Draft fixes bottomline for Central Depository Co
KATHMANDU: The draft Central Depository System Regulation-2066 has fixed the
minimum paid-up capital for the Central Depository Company (CDC) at Rs 300 million.
“The party interested in establishing a Central Depository Company (CDC) also has to submit a three-year business plan and operation manual, according to the draft.
Securities Board of Nepal (Sebon) has drafted the Central Depository System Regulation-2066 for the establishment and operation of the CDC. The regulatory authority of the capital market has also sought suggestions on the draft regulation.
Central Depository System (CDS) is an Electronic Book Entry System to record and maintain securities and register their transfer. “The interested party should have commensurate infrastructure,” the draft reads. In CDS, ownership will be changed without physical movement of securities or execution of transfer deeds. Ownership will be transferred as soon as securities move from one account to another as it is purely a settlement vehicle and will not affect trading in any manner whatsoever.
Central Depository System (CDS) will bring tremendous efficiency and growth in the domestic capital market, but time is running short as in the Budget speech for the fiscal year 2009-10, Finance Minister Surendra Pandey has already announced that CDS will start operating by October 17.
“The Nepal Stock Exchange (Nepse), Citizen Investment Trust (CIT) and banks — that are in operation for last five years, networth not less than paid-up capital and earning profits for the last three years — can be the shareholders of the CDC. “But they should not have been blacklisted by the Credit Information Bureau (CIB),” says the draft.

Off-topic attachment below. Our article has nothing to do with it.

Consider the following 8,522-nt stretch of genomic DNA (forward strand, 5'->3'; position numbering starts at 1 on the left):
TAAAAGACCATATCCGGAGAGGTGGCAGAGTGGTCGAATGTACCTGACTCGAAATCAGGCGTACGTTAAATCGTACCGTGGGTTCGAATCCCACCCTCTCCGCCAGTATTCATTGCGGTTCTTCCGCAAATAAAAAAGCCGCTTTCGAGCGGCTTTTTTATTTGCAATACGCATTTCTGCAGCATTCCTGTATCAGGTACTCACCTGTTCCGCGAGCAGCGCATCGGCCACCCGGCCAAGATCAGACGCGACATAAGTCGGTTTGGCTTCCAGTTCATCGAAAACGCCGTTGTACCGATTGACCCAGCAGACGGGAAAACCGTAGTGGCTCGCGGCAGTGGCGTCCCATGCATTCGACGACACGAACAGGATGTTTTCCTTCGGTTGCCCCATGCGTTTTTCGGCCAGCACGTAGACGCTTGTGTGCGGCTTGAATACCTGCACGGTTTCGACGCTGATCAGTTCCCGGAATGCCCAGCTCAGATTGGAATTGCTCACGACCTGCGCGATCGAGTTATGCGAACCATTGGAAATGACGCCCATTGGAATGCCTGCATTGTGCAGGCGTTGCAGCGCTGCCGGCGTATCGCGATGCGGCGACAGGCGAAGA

The shareholders also have the lock-in period of five years.
Earlier, a group of banks, Nepal Stock Exchange (Nepse), Citizen Investment Trust (CIT) and Credit Information Bureau (CIB) have shown keen interest in establishing Central Depository Company.
The Central Depository Company of Nepal — that they have envisioned — will have 50 per cent shares of Nepse, 10 per cent share of CIB, 15 per cent of CIT and 25 per cent of a group of six promoter cum commercial banks — Standard Chartered Bank, Nabil Bank, Nepal SBI
Bank, Bank of Kathmandu, Nepal Investment Bank and NIC Bank.
Rise in volume and number of share transactions after automation of Nepse has created demand for the establishment of CDS for safety and convenience compared to securities in physical form. It enhances liquidity by instant transfers. Delays, theftss and misuse of certificates are eliminated.
Nepse in red
KATHMANDU: Nepse started the week in red, plunging by 7.6 points to 702.22 points on Sunday, the first day of the trading for this week.
The secondary market has been continuously in the red over the recent months. The Premier’s visit to Bombay Stock Exchange could not boost the confidence of domestic investors.— HNS